Transport strategy adopted despite concerns

SHARE

Parking in Queenstown is set to become more expensive from December as the council tries to encourage other forms of transport.

Queenstown Lakes District Council adopted the new Queenstown Town Centre Transport Strategy at a full council meeting in Wanaka yesterday.

Councillors were quick to point out the changes had caused some “angst” among residents but  they were just one step in improving the liveability and visitor experience of the town.

The changes will be phased in from December 4.

Some motorists who work and park in the resort will pay $40 a day to park in a council-owned car park as of February.

Free all-day parking at the One Mile roundabout and in the Queenstown Gardens will also be removed.

Mayor Jim Boult says he’s been approached by people who lived outside but commuted into the town, who had major concerns about the changes.

“I’ve had some angst from people who commute from Cromwell and are worried about how much it is going to cost them to park in the town.”

Boult says the council might need to look at a park and ride service in Frankton to accommodate people who commute from outside the resort.

Councillor John MacDonald says the concern was caused by people not knowing exactly what the public transport alternatives will look like.

The council’s property and infrastructure boss, Peter Hansby, says the Otago Regional Council was slower than the district council would like in announcing its bus schedule.

Hansby says he hoped the council would be able to work with the ORC to speed that process up.

An amendment to the strategy was also adopted at the meeting yesterday.

Concerns were raised by Downtown Queenstown boss Steve Wilde about the impact the proposed bus stops in Camp Street would have on retailers.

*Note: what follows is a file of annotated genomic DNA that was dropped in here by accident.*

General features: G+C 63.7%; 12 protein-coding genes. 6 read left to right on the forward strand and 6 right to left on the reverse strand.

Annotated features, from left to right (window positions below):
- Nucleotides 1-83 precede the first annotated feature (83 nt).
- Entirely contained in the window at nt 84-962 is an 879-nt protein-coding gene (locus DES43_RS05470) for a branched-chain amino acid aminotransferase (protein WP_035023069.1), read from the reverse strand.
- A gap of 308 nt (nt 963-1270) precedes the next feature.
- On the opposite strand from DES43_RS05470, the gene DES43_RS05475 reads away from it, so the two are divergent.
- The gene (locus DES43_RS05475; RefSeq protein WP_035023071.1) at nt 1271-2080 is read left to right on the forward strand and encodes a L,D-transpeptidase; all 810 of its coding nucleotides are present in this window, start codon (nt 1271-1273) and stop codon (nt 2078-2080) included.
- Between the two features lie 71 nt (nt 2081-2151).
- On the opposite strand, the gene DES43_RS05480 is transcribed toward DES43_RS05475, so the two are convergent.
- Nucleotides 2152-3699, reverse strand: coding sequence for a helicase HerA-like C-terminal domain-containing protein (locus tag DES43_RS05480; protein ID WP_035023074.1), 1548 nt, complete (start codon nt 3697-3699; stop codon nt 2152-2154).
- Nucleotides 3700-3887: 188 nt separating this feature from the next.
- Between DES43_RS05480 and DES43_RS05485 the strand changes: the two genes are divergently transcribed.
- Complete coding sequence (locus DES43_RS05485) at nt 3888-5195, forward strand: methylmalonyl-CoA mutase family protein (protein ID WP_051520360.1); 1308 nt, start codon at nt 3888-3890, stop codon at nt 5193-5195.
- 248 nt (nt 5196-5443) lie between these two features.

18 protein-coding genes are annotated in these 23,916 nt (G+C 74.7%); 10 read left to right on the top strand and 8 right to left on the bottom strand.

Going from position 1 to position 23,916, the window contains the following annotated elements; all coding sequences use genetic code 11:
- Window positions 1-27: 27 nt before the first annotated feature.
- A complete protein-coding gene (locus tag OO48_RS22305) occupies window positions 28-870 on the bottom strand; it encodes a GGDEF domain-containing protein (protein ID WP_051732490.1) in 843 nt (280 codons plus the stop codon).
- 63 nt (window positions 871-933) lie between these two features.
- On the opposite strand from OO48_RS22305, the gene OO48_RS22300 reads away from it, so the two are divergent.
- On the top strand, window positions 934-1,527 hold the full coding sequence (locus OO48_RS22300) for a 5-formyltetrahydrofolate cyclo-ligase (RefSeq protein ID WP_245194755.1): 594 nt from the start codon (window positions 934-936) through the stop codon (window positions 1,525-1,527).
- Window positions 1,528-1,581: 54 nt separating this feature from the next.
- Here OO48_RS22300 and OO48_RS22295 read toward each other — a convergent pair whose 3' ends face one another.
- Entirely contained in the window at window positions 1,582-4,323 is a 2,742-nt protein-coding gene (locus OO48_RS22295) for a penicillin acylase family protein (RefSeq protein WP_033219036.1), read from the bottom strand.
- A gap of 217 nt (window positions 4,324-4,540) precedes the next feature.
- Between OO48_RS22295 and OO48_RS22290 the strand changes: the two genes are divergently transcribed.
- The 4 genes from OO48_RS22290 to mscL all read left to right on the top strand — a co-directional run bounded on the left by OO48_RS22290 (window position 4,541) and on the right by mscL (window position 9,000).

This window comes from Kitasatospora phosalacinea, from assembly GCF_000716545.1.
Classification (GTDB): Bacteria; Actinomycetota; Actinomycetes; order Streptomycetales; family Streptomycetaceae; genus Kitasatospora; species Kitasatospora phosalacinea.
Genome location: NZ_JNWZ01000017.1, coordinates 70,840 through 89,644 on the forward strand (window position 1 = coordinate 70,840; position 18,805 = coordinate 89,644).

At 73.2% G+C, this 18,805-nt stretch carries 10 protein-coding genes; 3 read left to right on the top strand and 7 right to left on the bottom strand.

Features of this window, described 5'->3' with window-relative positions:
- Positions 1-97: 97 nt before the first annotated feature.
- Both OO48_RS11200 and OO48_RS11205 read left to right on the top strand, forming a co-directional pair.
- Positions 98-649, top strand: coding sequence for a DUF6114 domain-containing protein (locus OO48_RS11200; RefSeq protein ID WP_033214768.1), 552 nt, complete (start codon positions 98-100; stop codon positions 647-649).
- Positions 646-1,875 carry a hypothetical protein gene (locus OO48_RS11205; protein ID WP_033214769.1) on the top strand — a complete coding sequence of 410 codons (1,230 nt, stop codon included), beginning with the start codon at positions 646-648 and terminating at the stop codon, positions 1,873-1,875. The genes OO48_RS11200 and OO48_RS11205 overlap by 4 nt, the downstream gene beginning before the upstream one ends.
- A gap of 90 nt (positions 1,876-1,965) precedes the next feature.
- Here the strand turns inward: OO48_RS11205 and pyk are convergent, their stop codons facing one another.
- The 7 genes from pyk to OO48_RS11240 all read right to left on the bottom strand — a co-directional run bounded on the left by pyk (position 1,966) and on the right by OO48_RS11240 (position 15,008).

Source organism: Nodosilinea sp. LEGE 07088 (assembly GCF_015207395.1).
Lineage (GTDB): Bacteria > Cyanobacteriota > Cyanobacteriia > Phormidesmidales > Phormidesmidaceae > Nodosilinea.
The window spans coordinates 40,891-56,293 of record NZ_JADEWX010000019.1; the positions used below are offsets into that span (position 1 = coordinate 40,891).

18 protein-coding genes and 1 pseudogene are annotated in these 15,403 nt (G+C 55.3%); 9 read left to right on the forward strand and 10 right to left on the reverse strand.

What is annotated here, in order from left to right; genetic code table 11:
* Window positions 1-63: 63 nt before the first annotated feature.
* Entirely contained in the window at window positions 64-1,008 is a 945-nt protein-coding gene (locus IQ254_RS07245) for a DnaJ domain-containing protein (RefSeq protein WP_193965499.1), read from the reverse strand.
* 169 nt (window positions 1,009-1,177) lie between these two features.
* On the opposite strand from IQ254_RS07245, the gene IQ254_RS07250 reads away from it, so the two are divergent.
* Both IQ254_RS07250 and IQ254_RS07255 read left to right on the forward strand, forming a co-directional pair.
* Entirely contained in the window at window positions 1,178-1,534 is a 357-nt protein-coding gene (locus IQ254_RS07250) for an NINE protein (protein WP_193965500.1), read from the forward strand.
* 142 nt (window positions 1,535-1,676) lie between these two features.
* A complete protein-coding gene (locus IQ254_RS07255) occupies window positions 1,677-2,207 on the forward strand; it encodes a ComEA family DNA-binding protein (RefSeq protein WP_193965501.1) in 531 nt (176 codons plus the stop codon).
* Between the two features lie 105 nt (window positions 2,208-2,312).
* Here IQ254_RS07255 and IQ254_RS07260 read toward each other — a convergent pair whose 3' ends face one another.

“Imagine it from the point of view of a retailer. Buses would be coming through there almost constantly,” he said.

Mr Wilde asked the councillors to consider Athol St as another option for bus parking.

After listening to those concerns council infrastructure principal Tony Pickard says the council had decided to introduce an amendment so the position of the four bus stops in Camp St between Shotover and Ballarat Sts, could be considered.

The council will also investigate Athol St as an alternative.

The 30-minute parking in Church St between 8am and 6pm would remain as a solution to evening parking in the town centre, Mr Wilde said.

• The Queenstown Integrated Transport Strategy was also adopted as the region’s main transport strategy at the council meeting yesterday.

The strategy combines several existing transport projects in Queenstown being undertaken by both national and local bodies including the Queenstown Airport Corporation, NZ Transport Agency and the Otago Regional Council.

QLDC infrastructure principal Tony Pickard says the strategy will attract up to $400million of funding to the region, of which the council is required to  contribute only between $116million and $168million.

“It must be recognised this is a significant contribution to the local economy and enables Queenstown to deal with its transport issues in an efficient, agile and robust way.”

Parking changes

• Town centre parking increases of between $1 and $4 an hour

• Permit parking to be removed

• Free all-day parking to be removed

• Parking banned on road verges

• Introduction of $2 bus fares

• A new pay and display parking area

Tim Miller – Otago Daily Times